The indigenous food of Singapore was originally the cooking of Malaysia and Indonesia. In Singapore these foods are presented as four different cuisines. The first is Sumatran Nasi Padang. It originated in the Padang area of Western Sumatra. Many of the dishes consist of coconut cream combined with various spices and chilies to produce a sauce which is then used as the cooking base for fish, poultry or vegetables. White rice comes in to dampen down the heat of the chilies. Second is Javanese. The most famous of the Javanese dishes is satay. Next up are the Malayan dishes. There is a considerable similarity between Malayan and Javanese cooking but the approach to spicing is somewhat different. One of the best of the Malayan dishes is seafood coated with a sauce made from coconut milk and spices, and then grilled in a banana leaf. The fourth of the traditional cuisines is called Nonya. Nonya cooking combines many of the traditional ingredients and cooking techniques of both the Chinese and the Malaysians. Laska is a good example; thick noodles and shrimp drawn from a Chinese recipe, then blended together with Malaysian coconut milk and spices.
BURT WOLF (ON CAMERA): Start with these four indigenous cuisines, add the eight regional styles that came from the Chinese, and the two forms that were imported by the Indian settlers, and you will see why Singapore is famous for its good cooking. Of course, you also must give the people of Singapore credit for not being influenced by English food during the colonial period.
Violet Oon is one of Singapore’s leading food authorities. She writes for major newspapers and magazines, represents the nation at important food events around the world, publishes a magazine devoted to food called The Food Paper, authors cookbooks, runs her own restaurants and educates people, like me, who want to know about Nonya cooking and Nonya culture.
VIOLET OON: Well, I belong to what is known as the Paranakan culture; it’s a cross-culture of Malay and Chinese culture, mainly ethnically Chinese, but we’ve been here for generations and generations. It’s also known as Nonya; Nonya is a term for the women of the culture. And it’s also known as Baba culture; those are the men. Now you know --
BURT WOLF: Nonyas are the women, Babas are the men.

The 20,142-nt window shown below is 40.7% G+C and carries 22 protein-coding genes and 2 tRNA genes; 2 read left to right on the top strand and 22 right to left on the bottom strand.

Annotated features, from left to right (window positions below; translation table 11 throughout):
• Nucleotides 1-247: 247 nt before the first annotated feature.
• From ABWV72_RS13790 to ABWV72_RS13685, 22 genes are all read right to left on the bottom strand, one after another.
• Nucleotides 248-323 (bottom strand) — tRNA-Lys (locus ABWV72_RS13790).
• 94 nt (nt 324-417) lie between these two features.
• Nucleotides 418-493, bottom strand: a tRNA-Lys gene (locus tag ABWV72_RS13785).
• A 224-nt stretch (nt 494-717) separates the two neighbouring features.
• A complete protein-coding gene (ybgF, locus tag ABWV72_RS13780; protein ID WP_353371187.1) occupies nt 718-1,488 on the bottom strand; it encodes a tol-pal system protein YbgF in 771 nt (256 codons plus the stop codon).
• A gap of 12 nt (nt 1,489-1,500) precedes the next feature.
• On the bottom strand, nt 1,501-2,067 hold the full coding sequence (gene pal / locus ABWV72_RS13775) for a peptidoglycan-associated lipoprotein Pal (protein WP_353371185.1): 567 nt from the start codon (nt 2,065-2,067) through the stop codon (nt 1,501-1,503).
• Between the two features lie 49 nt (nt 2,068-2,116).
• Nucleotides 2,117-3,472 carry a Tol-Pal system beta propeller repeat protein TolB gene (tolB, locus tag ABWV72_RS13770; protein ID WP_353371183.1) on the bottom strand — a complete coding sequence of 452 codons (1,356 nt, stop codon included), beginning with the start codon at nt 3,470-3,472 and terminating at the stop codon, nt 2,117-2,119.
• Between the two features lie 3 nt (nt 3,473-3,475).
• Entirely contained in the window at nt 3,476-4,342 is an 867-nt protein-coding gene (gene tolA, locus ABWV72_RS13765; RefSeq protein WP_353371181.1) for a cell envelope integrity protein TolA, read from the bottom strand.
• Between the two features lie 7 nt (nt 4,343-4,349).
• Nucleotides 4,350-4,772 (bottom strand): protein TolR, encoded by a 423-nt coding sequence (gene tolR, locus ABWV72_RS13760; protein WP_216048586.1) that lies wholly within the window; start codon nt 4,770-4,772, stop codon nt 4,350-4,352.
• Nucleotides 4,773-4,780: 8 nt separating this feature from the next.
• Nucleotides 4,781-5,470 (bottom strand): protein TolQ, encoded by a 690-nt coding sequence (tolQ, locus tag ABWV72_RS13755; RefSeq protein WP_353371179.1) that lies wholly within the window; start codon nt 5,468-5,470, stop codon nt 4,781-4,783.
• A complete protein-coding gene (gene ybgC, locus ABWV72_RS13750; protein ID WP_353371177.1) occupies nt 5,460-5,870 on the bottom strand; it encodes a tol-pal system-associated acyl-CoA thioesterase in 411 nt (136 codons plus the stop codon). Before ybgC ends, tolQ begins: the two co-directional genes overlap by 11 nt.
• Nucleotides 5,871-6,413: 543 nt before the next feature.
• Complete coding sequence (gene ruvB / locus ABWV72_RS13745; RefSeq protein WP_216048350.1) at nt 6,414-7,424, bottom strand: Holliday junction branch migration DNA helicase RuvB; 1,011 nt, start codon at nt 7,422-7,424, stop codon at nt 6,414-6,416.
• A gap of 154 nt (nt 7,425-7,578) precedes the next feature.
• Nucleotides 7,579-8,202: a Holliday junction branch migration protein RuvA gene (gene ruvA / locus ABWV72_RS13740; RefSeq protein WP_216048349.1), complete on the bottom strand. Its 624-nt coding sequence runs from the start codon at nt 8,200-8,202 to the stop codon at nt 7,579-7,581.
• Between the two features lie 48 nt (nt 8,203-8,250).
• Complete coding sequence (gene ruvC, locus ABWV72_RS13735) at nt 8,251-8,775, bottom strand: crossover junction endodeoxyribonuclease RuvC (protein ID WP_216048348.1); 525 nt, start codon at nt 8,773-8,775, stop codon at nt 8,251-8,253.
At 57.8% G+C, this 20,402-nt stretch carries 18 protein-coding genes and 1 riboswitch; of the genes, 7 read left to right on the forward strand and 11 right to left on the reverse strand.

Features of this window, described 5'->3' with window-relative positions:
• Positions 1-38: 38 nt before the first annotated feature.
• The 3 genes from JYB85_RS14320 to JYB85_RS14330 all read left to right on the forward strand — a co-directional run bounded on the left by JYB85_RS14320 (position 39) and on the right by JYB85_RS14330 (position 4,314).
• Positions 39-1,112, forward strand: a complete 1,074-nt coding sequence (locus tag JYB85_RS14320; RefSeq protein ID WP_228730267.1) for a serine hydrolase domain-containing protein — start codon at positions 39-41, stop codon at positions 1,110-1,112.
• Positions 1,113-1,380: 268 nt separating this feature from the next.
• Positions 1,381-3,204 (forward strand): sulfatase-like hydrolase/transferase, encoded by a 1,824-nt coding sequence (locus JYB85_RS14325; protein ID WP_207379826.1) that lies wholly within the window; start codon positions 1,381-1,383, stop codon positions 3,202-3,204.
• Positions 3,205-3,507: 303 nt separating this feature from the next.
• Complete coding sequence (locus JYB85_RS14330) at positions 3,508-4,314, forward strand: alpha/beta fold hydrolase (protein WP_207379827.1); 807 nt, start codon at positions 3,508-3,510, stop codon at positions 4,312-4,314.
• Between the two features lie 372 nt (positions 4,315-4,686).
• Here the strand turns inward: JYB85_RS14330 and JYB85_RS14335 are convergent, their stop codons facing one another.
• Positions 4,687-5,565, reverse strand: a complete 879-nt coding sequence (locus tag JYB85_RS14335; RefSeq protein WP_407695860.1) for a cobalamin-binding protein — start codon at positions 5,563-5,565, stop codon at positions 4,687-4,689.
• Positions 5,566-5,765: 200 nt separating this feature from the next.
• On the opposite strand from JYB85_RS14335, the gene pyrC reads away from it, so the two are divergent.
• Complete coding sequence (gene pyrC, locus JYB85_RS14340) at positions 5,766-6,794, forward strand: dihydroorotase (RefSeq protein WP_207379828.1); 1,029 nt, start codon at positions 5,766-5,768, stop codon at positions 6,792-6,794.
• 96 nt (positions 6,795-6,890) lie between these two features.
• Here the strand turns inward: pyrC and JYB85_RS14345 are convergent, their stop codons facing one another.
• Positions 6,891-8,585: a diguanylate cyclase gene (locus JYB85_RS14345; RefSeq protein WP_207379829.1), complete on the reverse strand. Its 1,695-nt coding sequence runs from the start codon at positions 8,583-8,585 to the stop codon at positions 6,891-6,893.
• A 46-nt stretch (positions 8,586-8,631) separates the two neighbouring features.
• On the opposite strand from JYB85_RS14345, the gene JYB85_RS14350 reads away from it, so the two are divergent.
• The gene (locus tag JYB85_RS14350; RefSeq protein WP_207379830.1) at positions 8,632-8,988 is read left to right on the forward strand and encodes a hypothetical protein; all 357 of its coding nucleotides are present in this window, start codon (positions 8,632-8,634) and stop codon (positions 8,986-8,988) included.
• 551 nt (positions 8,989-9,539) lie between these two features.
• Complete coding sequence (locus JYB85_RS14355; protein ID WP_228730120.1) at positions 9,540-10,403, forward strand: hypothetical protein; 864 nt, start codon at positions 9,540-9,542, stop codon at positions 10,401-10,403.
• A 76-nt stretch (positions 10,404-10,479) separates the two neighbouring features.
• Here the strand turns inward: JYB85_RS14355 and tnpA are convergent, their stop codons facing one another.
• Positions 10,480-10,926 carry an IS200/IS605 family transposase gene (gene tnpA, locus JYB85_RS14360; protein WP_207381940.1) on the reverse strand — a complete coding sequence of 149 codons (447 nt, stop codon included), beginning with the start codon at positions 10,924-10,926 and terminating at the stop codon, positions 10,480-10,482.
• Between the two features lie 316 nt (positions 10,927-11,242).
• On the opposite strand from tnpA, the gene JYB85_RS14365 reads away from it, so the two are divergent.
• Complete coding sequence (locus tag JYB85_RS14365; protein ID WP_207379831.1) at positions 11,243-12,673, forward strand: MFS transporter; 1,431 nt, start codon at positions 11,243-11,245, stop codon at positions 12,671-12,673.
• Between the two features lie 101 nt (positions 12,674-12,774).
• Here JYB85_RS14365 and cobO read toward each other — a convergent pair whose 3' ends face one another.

VIOLET OON: Yes. And the food, which is our most spectacular sort of part of our culture, is known as Nonya food, because cooking is a feminine art, and I think that’s why that word is sort of very much in use. Now, we are walking down Emerald Hill Road in Singapore. It’s become a very chic address. The houses were where the rich people of my culture stayed at the turn of the century and this century, and the architecture you see is very like a, I call it a “wedding cake,” you know? A bit of a bad-taste wedding cake, very colorful. Our culture is -- you see our motifs are the furniture, the dress, the crockery is very , very colorful. The motifs are, if you look at it, very Arabesque. So that’s the Malay influence. Floral, rather than Chinese, which would be more symbolic -- animals and bats, and they would have all those other things. Well, our culture uses the more floral motifs, which is sort of inspired by the Malay culture. And our food would also be a mixture of Malay and Chinese. You get the blandness of Chinese food, the fineness of it, with the spiciness of Malay cuisine, and I think people like it because it’s a mixture of two, two flavors, two textures, and two cultures. And it’s been sort of developed into a classic cuisine with actual set dishes for festivities, for wedding feasts, for funerals, for births. And all these are sort of big celebrations in a person’s life. The Chinese have a saying that there are three big occasions in their life: the day you’re born, the day you’re married and the day you die. In our culture, we celebrate the feasts of the Chinese culture. The first big birthday would be your sixty-first birthday.